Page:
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December 31, 2022

Philly DA's office to add carjacking enforcement unit as theft increased by over 50% in 2022

Trends on social media such as trying to start Kia and Hyundai cars with USB cords have contributed to the spike in carjackings in Philly and across the country

Crime Carjacking
Carjacking crime unit Thom Carroll/for PhillyVoice

Philadelphia District Attorney announced plans to create a new unit focused on prosecuting car thefts. The Carjacking Enforcement Unit will use forensic evidence and resources to hold those responsible for stealing vehicles throughout Philadelphia accountable for their actions.

Philadelphia's crime problem has been well publicized, and the city reached a harrowing milestone in 2021 with a record 562 homicides, including 506 by gunfire. Also, in 2021, the city saw approximately 750 carjackings, a 34% increase from 2020.

In just the first two weeks of 2022, over 70 carjackings were setting the pace for a year in which there have been over 1,300 vehicles stolen, some violently, according to Philadelphia Police. Eleven people were reportedly shot during vehicle thefts, the Inquirer reported

Because of the increase in carjackings throughout Philly, a trend that mirrors the rest of the country, District Attorney Larry Krasner and his office created a new Carjacking Enforcement Unit that will focus on solving carjacking crimes and prosecuting perpetrators. 

"This new unit will enable my office to pursue strong cases built on solid evidence in order to hold accountable those who are threatening the lives and security of Philadelphia residents," Krasner said on Thursday during a press conference

The unit will be funded by a $1.5 million budget increase to the District Attorney's Office over the next six months, which was approved by City Council and Mayor Jim Kenny and will be led by Assistant DA Helen Park. 

"Carjacking by its very nature puts everybody's sense of safety and security in danger," Park said. "So I very much welcome this chance to collaborate with all of our law enforcement and community partners to help restore a sense of safety for the people of this city."

The DA's office charged 304 people for crimes related to a carjacking in Philadelphia this year, including 146 juveniles. 

What is contributing to the rise in carjackings?

It's not just in Philadelphia, carjackings across America have increased tremendously, a lot of them by teenagers following viral social media trends.

A trend on Tik Tok this year started in July when a man innocently posted a video demonstrating how to start his car with a USB cord. This started a movement of people breaking into cars, specifically Kia and Hyundai models from 2010-2021, because the ignition switch does not have an immobilizer.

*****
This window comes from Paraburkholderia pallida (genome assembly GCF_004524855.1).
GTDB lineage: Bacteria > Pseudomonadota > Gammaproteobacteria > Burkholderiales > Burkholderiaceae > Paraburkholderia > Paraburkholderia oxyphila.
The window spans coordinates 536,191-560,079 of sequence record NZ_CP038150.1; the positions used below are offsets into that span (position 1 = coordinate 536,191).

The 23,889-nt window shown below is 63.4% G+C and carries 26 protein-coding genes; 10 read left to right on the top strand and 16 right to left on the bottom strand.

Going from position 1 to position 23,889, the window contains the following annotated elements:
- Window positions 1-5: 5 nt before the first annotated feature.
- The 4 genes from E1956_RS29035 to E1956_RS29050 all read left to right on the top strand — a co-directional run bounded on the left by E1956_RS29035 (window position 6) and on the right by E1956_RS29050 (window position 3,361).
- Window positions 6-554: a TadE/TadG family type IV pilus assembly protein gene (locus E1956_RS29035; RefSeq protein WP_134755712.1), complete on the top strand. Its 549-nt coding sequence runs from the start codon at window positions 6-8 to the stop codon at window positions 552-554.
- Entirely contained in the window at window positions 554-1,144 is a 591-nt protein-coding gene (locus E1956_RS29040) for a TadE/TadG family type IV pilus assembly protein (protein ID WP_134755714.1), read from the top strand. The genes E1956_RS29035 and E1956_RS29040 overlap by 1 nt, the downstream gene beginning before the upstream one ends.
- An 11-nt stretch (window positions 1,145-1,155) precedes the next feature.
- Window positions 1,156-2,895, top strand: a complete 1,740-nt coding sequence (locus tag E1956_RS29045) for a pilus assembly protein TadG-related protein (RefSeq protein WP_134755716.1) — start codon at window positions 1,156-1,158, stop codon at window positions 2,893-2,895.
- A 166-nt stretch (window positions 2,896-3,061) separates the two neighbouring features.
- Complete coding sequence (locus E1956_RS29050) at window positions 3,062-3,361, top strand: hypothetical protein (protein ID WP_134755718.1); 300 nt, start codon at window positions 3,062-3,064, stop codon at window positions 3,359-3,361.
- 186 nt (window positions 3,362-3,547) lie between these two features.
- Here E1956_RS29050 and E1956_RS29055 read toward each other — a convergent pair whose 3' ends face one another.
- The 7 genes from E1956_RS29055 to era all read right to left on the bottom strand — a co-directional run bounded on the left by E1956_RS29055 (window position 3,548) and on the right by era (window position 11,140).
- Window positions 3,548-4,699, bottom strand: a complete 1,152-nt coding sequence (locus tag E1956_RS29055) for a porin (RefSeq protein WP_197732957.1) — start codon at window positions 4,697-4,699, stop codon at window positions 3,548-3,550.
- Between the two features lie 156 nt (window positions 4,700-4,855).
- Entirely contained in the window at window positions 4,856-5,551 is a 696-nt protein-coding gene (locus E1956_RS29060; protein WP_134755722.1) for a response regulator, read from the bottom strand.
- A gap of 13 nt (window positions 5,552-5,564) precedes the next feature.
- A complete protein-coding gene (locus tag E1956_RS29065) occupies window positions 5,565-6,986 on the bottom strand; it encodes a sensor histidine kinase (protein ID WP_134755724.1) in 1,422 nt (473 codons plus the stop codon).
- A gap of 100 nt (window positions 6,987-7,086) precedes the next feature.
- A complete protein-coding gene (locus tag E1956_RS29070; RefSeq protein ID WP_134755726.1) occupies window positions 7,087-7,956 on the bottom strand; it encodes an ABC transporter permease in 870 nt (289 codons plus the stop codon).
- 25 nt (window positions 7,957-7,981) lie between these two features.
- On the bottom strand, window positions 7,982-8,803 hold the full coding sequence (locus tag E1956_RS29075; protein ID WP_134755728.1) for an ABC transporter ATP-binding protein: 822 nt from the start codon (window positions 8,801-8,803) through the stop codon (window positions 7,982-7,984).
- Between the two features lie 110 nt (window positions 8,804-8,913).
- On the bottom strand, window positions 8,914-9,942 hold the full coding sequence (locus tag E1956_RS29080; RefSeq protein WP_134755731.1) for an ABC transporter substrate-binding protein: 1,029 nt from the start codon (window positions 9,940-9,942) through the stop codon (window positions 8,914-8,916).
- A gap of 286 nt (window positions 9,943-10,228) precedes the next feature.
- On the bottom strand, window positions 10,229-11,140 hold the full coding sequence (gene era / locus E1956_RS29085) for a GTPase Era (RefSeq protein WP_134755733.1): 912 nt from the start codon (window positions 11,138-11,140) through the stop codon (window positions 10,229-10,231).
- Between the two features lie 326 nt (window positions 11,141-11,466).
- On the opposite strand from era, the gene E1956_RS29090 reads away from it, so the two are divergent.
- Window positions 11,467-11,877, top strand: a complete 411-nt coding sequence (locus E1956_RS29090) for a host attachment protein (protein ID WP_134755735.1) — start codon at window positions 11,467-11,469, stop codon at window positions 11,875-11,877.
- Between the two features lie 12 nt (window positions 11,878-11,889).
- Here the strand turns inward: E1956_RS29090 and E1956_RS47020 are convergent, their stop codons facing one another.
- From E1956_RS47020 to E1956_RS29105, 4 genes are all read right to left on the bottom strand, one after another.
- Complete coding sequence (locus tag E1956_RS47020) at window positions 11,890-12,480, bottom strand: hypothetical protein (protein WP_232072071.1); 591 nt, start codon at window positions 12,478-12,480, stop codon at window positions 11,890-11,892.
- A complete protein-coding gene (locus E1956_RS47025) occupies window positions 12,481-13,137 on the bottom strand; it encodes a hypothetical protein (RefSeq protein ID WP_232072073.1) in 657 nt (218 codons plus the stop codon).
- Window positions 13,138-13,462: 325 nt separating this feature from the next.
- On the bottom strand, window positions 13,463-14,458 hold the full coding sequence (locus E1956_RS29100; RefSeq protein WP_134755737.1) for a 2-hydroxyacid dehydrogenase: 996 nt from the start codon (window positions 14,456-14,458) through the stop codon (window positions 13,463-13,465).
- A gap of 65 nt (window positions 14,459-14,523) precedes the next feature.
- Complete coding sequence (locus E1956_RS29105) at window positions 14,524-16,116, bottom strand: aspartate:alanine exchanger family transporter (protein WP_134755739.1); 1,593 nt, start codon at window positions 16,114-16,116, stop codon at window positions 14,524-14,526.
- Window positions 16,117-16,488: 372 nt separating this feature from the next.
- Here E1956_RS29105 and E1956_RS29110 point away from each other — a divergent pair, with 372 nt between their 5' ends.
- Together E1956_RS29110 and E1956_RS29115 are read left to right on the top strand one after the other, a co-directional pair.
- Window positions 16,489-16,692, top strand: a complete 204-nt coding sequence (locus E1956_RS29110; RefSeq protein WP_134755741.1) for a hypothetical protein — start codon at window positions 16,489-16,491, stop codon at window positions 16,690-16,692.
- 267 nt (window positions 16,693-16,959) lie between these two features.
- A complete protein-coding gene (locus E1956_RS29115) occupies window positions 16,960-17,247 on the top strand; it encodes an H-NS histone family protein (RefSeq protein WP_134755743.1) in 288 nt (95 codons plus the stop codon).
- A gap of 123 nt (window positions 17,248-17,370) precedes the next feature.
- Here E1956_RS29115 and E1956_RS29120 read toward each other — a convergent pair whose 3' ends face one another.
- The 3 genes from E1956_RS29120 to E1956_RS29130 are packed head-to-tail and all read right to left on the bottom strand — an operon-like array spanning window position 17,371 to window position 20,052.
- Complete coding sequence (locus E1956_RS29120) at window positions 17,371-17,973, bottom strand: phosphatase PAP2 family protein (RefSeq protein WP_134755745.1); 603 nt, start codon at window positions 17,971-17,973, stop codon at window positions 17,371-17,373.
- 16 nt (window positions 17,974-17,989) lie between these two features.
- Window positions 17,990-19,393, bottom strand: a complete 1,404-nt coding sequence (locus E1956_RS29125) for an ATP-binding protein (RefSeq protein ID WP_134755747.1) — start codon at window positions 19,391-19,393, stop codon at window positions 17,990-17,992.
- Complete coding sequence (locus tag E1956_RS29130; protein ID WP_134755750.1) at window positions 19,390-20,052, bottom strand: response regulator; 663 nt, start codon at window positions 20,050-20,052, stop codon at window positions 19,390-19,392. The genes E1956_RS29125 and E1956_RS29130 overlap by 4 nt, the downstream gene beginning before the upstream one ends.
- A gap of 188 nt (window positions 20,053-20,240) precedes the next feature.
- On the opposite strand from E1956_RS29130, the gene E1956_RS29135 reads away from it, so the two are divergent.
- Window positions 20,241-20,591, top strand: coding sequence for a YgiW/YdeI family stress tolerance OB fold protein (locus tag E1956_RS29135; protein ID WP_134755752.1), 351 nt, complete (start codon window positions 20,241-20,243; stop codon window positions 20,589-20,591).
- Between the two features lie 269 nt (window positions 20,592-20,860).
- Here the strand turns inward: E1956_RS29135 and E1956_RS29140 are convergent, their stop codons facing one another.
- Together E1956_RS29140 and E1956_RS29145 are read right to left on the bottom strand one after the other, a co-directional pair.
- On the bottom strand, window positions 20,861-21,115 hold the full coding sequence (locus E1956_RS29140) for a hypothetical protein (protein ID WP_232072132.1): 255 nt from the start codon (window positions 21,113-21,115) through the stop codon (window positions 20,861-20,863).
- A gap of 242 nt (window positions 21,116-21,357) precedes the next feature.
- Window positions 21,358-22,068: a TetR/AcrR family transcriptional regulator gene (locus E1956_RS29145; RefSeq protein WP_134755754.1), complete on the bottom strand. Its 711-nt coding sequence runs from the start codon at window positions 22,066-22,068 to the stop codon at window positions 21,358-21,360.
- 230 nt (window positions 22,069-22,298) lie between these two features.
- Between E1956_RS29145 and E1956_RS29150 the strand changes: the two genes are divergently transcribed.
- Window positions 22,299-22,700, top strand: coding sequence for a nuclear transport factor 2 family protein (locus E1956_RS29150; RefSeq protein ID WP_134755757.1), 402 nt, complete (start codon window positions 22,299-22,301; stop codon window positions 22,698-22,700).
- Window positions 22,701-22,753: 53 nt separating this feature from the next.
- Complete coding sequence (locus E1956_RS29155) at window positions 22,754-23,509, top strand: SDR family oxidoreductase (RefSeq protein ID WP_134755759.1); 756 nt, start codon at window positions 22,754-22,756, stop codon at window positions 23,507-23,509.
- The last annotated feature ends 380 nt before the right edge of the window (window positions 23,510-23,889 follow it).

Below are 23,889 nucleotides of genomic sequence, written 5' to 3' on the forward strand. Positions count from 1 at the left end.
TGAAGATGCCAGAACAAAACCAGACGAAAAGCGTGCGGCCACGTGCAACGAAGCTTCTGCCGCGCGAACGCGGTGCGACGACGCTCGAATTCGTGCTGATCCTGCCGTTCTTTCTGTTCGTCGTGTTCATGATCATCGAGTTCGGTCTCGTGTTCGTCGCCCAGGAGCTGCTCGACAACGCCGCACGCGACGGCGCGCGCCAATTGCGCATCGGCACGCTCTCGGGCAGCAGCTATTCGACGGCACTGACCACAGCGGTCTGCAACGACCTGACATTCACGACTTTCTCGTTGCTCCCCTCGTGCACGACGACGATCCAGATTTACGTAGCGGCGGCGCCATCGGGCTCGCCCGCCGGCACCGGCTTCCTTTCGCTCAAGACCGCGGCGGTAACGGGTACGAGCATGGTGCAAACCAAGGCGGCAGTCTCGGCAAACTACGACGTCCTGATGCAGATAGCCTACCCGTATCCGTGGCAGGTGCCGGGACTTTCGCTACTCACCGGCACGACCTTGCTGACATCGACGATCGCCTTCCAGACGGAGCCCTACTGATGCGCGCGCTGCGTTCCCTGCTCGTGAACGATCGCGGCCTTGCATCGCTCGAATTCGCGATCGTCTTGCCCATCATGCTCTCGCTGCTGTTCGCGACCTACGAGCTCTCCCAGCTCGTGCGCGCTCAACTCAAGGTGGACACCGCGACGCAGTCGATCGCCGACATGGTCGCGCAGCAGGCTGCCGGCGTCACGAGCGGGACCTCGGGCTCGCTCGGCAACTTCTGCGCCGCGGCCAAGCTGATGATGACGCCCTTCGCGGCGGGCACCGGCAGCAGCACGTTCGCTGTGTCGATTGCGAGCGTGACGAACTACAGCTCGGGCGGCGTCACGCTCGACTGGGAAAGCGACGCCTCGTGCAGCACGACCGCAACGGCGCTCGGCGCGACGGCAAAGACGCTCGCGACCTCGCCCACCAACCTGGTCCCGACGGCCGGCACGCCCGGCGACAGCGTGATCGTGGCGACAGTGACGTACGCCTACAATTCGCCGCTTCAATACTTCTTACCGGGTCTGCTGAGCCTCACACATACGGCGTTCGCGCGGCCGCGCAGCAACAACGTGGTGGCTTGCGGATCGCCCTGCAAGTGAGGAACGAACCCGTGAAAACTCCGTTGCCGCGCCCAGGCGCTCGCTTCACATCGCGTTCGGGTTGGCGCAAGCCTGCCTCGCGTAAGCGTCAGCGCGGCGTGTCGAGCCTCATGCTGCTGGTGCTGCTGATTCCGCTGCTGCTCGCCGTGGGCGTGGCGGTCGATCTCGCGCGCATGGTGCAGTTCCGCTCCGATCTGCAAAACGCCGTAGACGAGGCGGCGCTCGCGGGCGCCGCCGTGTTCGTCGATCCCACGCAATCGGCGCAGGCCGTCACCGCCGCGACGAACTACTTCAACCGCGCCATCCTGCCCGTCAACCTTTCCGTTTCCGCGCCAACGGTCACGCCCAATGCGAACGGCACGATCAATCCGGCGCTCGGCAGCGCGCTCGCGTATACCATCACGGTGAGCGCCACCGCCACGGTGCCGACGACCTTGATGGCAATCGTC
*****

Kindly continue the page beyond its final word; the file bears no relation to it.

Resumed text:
Teenagers are breaking into cars removing the steering wheel column and then triggering the ignition with a USB cable.

A documentary posted on Youtube details a group of teenagers in Milwaukee known as the "Kia Boys," who are notorious for car thefts in the city. The documentary alleges that the group of teens stole almost 10,000 cars in 2021 alone.

 In September, over 33 million views were under the hashtag "Kia Boys" of people participating in illegal activity. 

Kia and Hyundai were sued in class action lawsuits as more people's cars became victims of the trend leaving many with damaged cars and, in some cases, cars that were not recovered. 

Both companies began offering security kits in October as theft continued to rise, although the kit cost $170 plus installation fees.

Kia and Hyundai acknowledged their vehicles are not theft-proof while acknowledging that the targeted social media trend was unfortunate.

Another factor contributing to the rise in carjackings is third-party delivery services. In January and several times throughout the year, Deputy Police Commissioner Ben Naish noted that drivers are setting up drivers to lure them to addresses and then steal their cars.

There is also a tactic of drivers using a bump-and-run technique to hit a vehicle and then ambush the driver and steal their car when the driver gets out to check the damage.

What is happening with the cars that are stolen?

In Philadelphia, a lot of stolen cars are used to pursue other crimes, police say. In September, when 14-year-old Nicolas Elizalde was shot and killed, along with four other high school football players who sustained non-life-threatening gunshot wounds near Roxborough High School, the suspects arrived at the school in a stolen vehicle.

Car parts and metal also contribute to the increase in the volume of car thefts. For example, at one point this year, Philadelphia Police noted that Toyota vehicles were one of the top 10 stolen cars by make, and that is because the catalytic converters are expensive and can be sold to scrapyards. 

Across the country, it was reported that the theft of catalytic converters rose to 52,000 in 2021 from 1,300 in 2018, according to the National Insurance Crime Bureau. In addition, in 2020, theft rose 325% from 2019. 

Last year in Philly alone, there were almost 3,5000 catalytic converters stolen. In November, the PPD released a video of suspects wanted for stealing $31,000 worth of converters from Giant supermarket delivery trucks. The incident happened in October, and thieves stole from 24 vehicles. 

Because of the increase in theft, City Council member Cindy Bass introduced legislation earlier this month that would fine scrapyards that buy stolen car parts. The proposed bill would require proof of origin for sale and would take part in illegitimate sales and could be fined up to $2,000 with the possibility of jail time.